You might say that Giuseppe Genchi learned more from his experience outside of school than from the work he did inside. As a 25-year-old student of mechanical engineering at the University of Palermo in Sicily, Italy, Genchi was gazing out the window of a classroom one day in 2007 when he noticed a pile of engine parts in an adjacent hangar. One day, I’ll restore those engines, he thought idly.
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Four years later, Genchi is the proud founder of a museum that houses an uncommon collection of German World War I aircraft engines. The Historical Museum of Engines and Mechanisms (www.museomotori.unipa.it) opened on February 25 in the same hangar where Genchi first spotted the old parts.
When I visited the museum just before its opening, the energetic Genchi showed me around the transformed hangar, its neat stands displaying gleaming metal engines and shiny wood propellers, its walls covered in images of biplanes and explanatory signs. “They thought I was crazy,” he says of university administrators. “Everything then looked like a piece of rust, and most professors wanted to throw the lot away.”
Engine experts are impressed by the collection. “He’s found really good stuff,” says Jeremy Kinney, curator of aircraft propulsion at the National Air and Space Museum in Washington, D.C., which has one of the world’s largest and most comprehensive collections of aircraft engines. “Palermo has a collection complementary to ours.” And Koloman Mayrhofer, an Austrian who rebuilds World War I-era airplanes, lauds Genchi’s indefatigable enthusiasm and focus in unearthing and preparing the engines for exhibit. “It is a very long time since such a high-grade collection surfaced, nearly out of the blue,” he says.
The museum’s gems include a Mercedes D.IV, a water-cooled, eight-cylinder inline engine. D.IVs have powered such aircraft as the Albatros C.V, a beautifully streamlined reconnaissance biplane, and a series of bombers called Riesenflugzeug, or giant aircraft. Some of them were 70 feet long and had wingspans of more than 150 feet, surpassing even the size of some World War II German bombers. Genchi also discovered a BuS.IV made by Basse und Selve, a manufacturer of automobile and aircraft engines. The enormous Siemens-Schuckert R.VIII bomber, with a 157-foot wingspan, had six BuS.IV engines.
Also in the heap was the Sh.IIIa: The Siemens-Halske engineering firm manufactured the engine between 1917 and 1918 for Albatros, Pfalz, Roland, and Siemens-Schuckert fighters. The Sh.IIIa was “one of the highest developments of a rotary engine in an aircraft, and one of the most promising German designs of the war,” says Kinney. Genchi believes that only about a dozen examples of the Sh.IIIa exist.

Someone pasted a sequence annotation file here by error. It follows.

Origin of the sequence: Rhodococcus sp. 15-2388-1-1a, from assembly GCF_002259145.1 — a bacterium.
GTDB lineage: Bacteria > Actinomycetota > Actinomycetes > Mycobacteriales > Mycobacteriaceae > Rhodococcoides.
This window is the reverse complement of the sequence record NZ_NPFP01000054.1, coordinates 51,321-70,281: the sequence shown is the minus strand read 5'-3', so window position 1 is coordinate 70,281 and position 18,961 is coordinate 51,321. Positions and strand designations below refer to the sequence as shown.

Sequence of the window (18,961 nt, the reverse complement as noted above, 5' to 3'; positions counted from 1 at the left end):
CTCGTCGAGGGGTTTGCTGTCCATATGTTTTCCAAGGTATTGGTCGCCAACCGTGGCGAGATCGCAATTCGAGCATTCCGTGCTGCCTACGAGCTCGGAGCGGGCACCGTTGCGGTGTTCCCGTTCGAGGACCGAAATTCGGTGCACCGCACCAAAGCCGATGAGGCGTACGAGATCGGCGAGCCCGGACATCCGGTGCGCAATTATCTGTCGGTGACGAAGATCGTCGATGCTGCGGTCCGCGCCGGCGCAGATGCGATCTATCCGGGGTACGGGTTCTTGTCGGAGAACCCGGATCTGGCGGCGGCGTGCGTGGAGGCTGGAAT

The small museum is divided into two areas: the display section and a mechanical engineering lab where Genchi works on his Ph.D. and conducts restorations in his free time. Alongside the aircraft powerplants are Fiat and Alfa Romeo automobile engines dating from the 1920s to the 1990s; Genchi, who has been fascinated by machinery since he was a child, restored them too. “The engine is the union of mechanics and physics,” he rhapsodizes.
To make his dream come true, Genchi invested years in hard work and politicking. His initial curiosity about the old scrap material grew even stronger when he was told in 2007 that no students could enter the hangar, which housed research laboratories and was also used to store engineering equipment. A year later, he found an opportunity to investigate the cluttered space. “I saw the door of the hangar open, and without hesitation went in to take a look,” he says in a lilting Italian accent. “You have to know I’m a very curious person.”
After a month of pestering his professors, he finally got approval to sort through the corroded parts. On his own time, at nights and on weekends, he began to make sense of the heap. And after consulting with historians, Genchi realized he had stumbled upon some valuable antiques (the refurbished collection, he estimates, is worth some $850,000), including pieces of 19th century steam engines used in factories and crankshafts from classic 1950s sports cars. What dominated the mound, though, were the remains of German World War I airplane engines.
That seemed odd to Genchi. How did aircraft engines from Germany, a Central Power in World War I, end up at a university in Sicily, far from the war’s action and in a country that fought on the Allied side? Genchi started surfing the Web, rummaging through old bookshops, and probing Italian public and university libraries. What he discovered was that the Allies feared Germany, the industrial powerhouse of Europe, and cooperated in the first massive disarmament of a modern nation. With the signing of the Versailles Treaty in 1919 ending the war, Germany agreed to scrap hundreds of fighters, bombers, and reconnaissance aircraft.